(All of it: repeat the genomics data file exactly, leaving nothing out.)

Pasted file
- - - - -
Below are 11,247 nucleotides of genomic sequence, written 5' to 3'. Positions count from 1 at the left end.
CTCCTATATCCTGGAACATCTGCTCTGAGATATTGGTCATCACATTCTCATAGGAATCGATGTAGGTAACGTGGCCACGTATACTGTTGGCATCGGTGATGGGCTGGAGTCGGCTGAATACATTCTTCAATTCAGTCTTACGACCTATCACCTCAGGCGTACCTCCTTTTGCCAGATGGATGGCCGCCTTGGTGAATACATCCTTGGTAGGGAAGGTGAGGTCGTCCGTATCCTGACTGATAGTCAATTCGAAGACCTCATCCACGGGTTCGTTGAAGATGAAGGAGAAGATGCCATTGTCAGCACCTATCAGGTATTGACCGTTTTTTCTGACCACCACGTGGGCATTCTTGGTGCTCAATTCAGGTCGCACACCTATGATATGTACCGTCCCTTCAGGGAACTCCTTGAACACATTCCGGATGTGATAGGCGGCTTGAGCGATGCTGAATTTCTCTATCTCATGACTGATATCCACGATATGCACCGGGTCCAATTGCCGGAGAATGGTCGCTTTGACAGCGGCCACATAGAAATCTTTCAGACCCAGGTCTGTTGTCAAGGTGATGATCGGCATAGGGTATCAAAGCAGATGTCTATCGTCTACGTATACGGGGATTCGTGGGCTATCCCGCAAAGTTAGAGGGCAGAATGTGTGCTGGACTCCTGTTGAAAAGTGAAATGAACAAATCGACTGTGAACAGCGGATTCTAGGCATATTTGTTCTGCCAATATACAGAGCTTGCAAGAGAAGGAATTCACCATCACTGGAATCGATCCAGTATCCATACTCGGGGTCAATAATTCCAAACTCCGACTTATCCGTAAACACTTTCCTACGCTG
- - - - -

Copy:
Below are 11,247 nucleotides of genomic sequence, written 5' to 3'. Positions count from 1 at the left end.
CTCCTATATCCTGGAACATCTGCTCTGAGATATTGGTCATCACATTCTCATAGGAATCGATGTAGGTAACGTGGCCACGTATACTGTTGGCATCGGTGATGGGCTGGAGTCGGCTGAATACATTCTTCAATTCAGTCTTACGACCTATCACCTCAGGCGTACCTCCTTTTGCCAGATGGATGGCCGCCTTGGTGAATACATCCTTGGTAGGGAAGGTGAGGTCGTCCGTATCCTGACTGATAGTCAATTCGAAGACCTCATCCACGGGTTCGTTGAAGATGAAGGAGAAGATGCCATTGTCAGCACCTATCAGGTATTGACCGTTTTTTCTGACCACCACGTGGGCATTCTTGGTGCTCAATTCAGGTCGCACACCTATGATATGTACCGTCCCTTCAGGGAACTCCTTGAACACATTCCGGATGTGATAGGCGGCTTGAGCGATGCTGAATTTCTCTATCTCATGACTGATATCCACGATATGCACCGGGTCCAATTGCCGGAGAATGGTCGCTTTGACAGCGGCCACATAGAAATCTTTCAGACCCAGGTCTGTTGTCAAGGTGATGATCGGCATAGGGTATCAAAGCAGATGTCTATCGTCTACGTATACGGGGATTCGTGGGCTATCCCGCAAAGTTAGAGGGCAGAATGTGTGCTGGACTCCTGTTGAAAAGTGAAATGAACAAATCGACTGTGAACAGCGGATTCTAGGCATATTTGTTCTGCCAATATACAGAGCTTGCAAGAGAAGGAATTCACCATCACTGGAATCGATCCAGTATCCATACTCGGGGTCAATAATTCCAAACTCCGACTTATCCGTAAACACTTTCCTACGCTG